• The answer will probably never be known, but a number of scholars have amused themselves by taking shots at it.

D. Wild speculation

Were the two Thomas Melvill’s Boston tea-party 1. Conspirators 2. Conspirators through common family links?
- Against::
o No proof
o Our Melvill only 16 at time
- For:
o Endersby ships were chartered.
o Our Melvill was a valuable Endersby player
 A common relation of the Thomas Melvill’s might have also been a valuable Endersby player
o Enderbury’s played politics
 personal friend of Governor Philip Gidley King,
 Caused the New Zealand annexation

Therefore - Was your Thomas Melvill a double agent?
• Our Thomas was a loyalist
• Leaves

Private User
7/5/2010 at 4:59 PM

Thanks, this is very interesting!

I have Thomas Melvill's father as one John Melvill, of Scotland. He was buried at St Martin's Place in London in 1775. He has also had a brother, also called John. My souce is the Melvill Family Register by Janet Melville.

I have long wondered about the link to Herman Melville. Intuition tells me there is one, I just cant prove it yet!

Please keep me posted as things unfold, I greatly appreciate it.


7/5/2010 at 5:41 PM

Thanks Andrea,

Google Hershel Parker...He's THE leading Melville man....let's see what he thinks.

His initial reponse was curt THEN he saw my surname........

Herman Melville
Between Hershel Parker and You
Michael Melvill July 4 at 7:57pm
Apologies if I have this wrong. Are you the 'Herman Melville' Parker? If so I would like to share a letter I have written by my gggg gfather Thomas Melvill.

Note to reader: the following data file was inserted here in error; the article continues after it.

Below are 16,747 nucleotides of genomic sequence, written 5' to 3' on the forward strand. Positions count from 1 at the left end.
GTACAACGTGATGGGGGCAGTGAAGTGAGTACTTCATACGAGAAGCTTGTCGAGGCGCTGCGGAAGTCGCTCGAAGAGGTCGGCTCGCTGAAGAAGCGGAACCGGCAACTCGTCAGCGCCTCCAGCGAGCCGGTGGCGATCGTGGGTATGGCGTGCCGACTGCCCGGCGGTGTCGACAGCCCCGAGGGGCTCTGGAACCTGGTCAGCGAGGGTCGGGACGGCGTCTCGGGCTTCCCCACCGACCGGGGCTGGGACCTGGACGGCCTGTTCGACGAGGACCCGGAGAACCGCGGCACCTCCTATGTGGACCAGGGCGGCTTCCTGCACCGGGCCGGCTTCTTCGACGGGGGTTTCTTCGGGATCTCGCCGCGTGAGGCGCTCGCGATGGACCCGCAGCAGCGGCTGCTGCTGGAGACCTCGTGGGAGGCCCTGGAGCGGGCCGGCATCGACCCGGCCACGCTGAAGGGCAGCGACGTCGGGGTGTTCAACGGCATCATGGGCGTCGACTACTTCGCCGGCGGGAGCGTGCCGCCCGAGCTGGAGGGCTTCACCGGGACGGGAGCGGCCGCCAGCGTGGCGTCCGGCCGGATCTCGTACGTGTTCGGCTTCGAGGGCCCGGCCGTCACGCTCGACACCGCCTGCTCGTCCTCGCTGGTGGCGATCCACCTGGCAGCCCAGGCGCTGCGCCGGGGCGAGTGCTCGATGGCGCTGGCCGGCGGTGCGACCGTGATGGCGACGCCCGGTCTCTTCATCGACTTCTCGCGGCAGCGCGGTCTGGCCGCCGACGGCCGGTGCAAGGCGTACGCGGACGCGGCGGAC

Kind regards Hershel Parker July 4 at 9:16pm Report
Ah, I saw only the first line of your message. Yes, I am still working on Melville and would love to see the letter by your GGGG Grandfather Melvill.

Private User
7/5/2010 at 7:52 PM

I will certainly google him, thanks!

Which letter are you referring to? The report he wrote to Enderby after his journey on the Brittannia? I have that too, in the original handwriting! :)

I am planning a trip to the Sydney library soon to obtain the whaling records from his other trips. I will share them when I have obtained them.

Keep me informed, and many thanks!


7/6/2010 at 2:10 AM

yes...that's the one.
would love a copy.

At sydney library look out for Mocha Dick.

What I REALLY would like to see is Thomas Melvill's book:

Record Title : Whaling voyages round the world in the Britannia and Speedy transports (Captain Thomas Melvill) 1791, 1792, 1793, 1794, 1795, 1796, in which is introduced a few remarks on the Spanish South America and an essay on the whale fisherys
Display Dates : 1791-1796
Reference Number : Micro-MS-0419
Issue Restriction : Unrestricted
Use/Reproduction : Not to be reproduced without the permission of the Trustees of the Public Library of NSW
Collection Status : COLLECTION
Issue Status : Issuable ITEM
Quantity : 1 microfilm reel(s) (ca 350 pages)
Physical Description : Positive microfilm

Any cross references between this and Moby Dick would be a clincher.

Any ideas.

Private User
7/6/2010 at 4:03 AM